A bank has no "fiduciary responsibilities" towards its customer and acts in "a purely contractual relationship", Royal Bank of Scotland is set to tell an Edinburgh court hearing.

In another fall-out case from the property crash, state-owned RBS is suing Edinburgh-based developer Leonard Wilcox, 69, for two personal guarantees totalling £467,000 tied to an aborted land sale in Edinburgh's upmarket Barnton area.

In court pleadings, Mr Wilcox alleges the bank took instructions from a "shadow director", processed £2.4 million of loans via unsigned CHAPS forms against the company's instructions, took an unauthorised security from a third party, deducted the company's last £65,000 from its account without justification or authorisation, and coerced his company to borrow an additional £315,000, all in order to complete ownership of the site by his company Bayfield as property values were collapsing.

RBS had promised continued support for Bayfield, but once the company owned the whole site the bank placed it in administration. The bank's property arm West Register then bought the site from the administrators at a knockdown price.

Solicitor Cat McLean at MBM Commercial said: "We say RBS acted in bad faith towards the company, and also breached its duty to take reasonable care for the company, as a result of which the personal guarantee should not be enforceable."

RBS, however, says in pleadings that "no such fiduciary responsibilities arise as a generality in the banker-customer relationship", the specific circumstances of the Bayfield relationship did not infer their creation, and their contract did not imply any terms relating to skill or competence.

A second day of legal argument is now due in Edinburgh Sheriff Court next week on whether care or good faith forms part of the banking relationship.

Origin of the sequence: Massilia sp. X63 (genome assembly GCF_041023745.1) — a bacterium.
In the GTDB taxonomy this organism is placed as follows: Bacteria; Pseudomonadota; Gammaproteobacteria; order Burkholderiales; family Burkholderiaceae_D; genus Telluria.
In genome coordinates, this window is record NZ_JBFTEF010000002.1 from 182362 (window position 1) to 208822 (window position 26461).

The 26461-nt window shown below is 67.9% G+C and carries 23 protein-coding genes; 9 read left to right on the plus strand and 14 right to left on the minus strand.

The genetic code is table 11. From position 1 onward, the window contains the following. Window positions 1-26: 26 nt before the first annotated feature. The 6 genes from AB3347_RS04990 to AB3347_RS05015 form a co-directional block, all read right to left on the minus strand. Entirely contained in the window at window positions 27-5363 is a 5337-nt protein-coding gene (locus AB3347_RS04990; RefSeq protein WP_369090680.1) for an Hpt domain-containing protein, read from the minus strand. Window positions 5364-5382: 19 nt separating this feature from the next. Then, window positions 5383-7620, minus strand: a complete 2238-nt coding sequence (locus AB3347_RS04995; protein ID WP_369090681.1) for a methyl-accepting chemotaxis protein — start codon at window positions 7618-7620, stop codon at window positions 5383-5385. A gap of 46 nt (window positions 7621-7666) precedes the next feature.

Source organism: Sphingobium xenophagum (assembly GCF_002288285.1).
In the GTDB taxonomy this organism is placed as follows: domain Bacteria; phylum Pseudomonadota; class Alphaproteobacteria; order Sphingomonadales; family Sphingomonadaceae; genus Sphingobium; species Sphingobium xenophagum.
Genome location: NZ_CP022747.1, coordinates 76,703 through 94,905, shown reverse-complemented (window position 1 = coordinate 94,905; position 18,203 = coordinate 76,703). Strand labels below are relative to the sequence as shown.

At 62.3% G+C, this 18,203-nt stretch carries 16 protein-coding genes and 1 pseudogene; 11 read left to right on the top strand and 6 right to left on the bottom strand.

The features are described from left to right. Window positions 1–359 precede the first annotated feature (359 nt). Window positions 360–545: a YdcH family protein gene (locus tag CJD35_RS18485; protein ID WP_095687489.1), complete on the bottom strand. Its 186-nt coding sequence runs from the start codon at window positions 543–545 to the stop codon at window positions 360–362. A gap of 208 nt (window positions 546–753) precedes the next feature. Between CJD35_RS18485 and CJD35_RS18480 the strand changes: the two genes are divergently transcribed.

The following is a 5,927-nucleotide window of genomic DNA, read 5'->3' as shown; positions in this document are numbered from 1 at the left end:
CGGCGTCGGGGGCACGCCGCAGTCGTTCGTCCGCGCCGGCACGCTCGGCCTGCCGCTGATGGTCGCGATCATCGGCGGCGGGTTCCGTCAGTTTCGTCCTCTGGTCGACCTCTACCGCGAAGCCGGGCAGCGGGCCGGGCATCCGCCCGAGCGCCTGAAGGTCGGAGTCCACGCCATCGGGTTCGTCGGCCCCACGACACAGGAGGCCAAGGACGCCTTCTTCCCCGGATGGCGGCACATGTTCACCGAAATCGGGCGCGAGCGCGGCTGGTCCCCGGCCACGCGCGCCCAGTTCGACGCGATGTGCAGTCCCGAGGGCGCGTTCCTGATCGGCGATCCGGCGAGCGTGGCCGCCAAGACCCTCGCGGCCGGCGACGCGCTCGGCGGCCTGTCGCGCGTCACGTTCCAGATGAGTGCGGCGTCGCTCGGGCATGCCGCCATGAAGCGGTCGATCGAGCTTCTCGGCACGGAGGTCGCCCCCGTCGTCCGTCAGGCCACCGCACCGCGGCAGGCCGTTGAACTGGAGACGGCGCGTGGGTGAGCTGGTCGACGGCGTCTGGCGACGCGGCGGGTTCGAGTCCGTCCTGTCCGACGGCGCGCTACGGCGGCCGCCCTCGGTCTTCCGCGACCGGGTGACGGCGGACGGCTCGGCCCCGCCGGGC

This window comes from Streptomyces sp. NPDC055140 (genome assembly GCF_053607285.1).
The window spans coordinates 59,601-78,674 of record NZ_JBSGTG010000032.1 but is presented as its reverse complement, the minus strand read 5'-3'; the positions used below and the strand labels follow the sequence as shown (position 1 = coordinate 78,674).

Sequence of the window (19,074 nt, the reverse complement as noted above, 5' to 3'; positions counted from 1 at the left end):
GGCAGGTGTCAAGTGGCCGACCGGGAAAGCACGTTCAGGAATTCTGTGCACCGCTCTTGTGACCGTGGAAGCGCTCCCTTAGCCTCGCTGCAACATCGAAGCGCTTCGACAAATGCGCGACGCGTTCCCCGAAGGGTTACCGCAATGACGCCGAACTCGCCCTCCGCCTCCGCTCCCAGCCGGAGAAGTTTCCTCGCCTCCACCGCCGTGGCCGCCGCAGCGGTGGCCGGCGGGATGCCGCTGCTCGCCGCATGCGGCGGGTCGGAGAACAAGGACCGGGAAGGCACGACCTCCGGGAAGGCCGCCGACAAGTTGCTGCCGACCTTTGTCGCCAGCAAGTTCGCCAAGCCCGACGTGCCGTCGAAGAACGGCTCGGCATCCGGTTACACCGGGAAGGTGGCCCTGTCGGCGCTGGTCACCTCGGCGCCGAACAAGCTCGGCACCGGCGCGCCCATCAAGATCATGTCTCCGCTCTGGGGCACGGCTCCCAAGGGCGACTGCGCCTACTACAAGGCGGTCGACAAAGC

Bayfield stood to make a £2m profit from selling the site at Barnton, which had five houses on it but an outline consent for redevelopment.

After a deal to sell the site to a bigger developer for £5.3m fell through in early 2008, RBS initially encouraged Bayfield to accept a £1.6m "development loan" to proceed with the purchase of two of the five houses, even though Bayfield wished only to sell the site on to a new buyer.

Mr Wilcox then told the bank not to proceed with any further purchases.

However RBS took instructions from a finance company, and used undated CHAPS forms to draw down money from the bank into Bayfield's account to buy two more properties.

It obtained £100,000 of new security from the finance company, then deducted Bayfield's last remaining £65,000 from its bank account as further security, all without instructions from Bayfield's directors.

In July 2009 Bayfield was transferred to RBS's global restructuring group (GRG), with its £3.6m of loans backed by the value of the site.

"By late 2009 the value of the site was re-assessed by Shepherds at £3.6m," according to the pleadings. But at the same time Graham & Sibbald, the surveyors used by GRG, produced a valuation of £1.2m.

The fifth house on the site was owned personally by Mr Wilcox. In October 2009, the bank "made it very clear" that Mr Wilcox "would have to sell his property to Bayfield for the sum of £315,000", the bank having originally agreed to pay him £580,000 for the property a year earlier.

In January 2010, a bank e-mail warned Mr Wilcox that " if the proposal was not agreed by the following day the pursuers would take appropriate action", showing that he was "threatened and coerced" into the deal, the pleadings say.

Ms McLean said: "We are arguing there is an implied term in the contractual relationship, that the bank would exercise the level of skill and care to be expected of an ordinarily competent banking organisation, and that in this case the bank failed to do so." The guarantee also implied that the bank as creditor "must act fairly and in good faith towards the principal debtor".

A spokeswoman for the bank said: "RBS is committed to fair treatment of its customers as a matter of principle. We believe RBS has acted fairly towards Mr Wilcox in all its dealings with him. RBS's pleadings merely reflect the laws of Scotland and do not impact the above-mentioned commitment."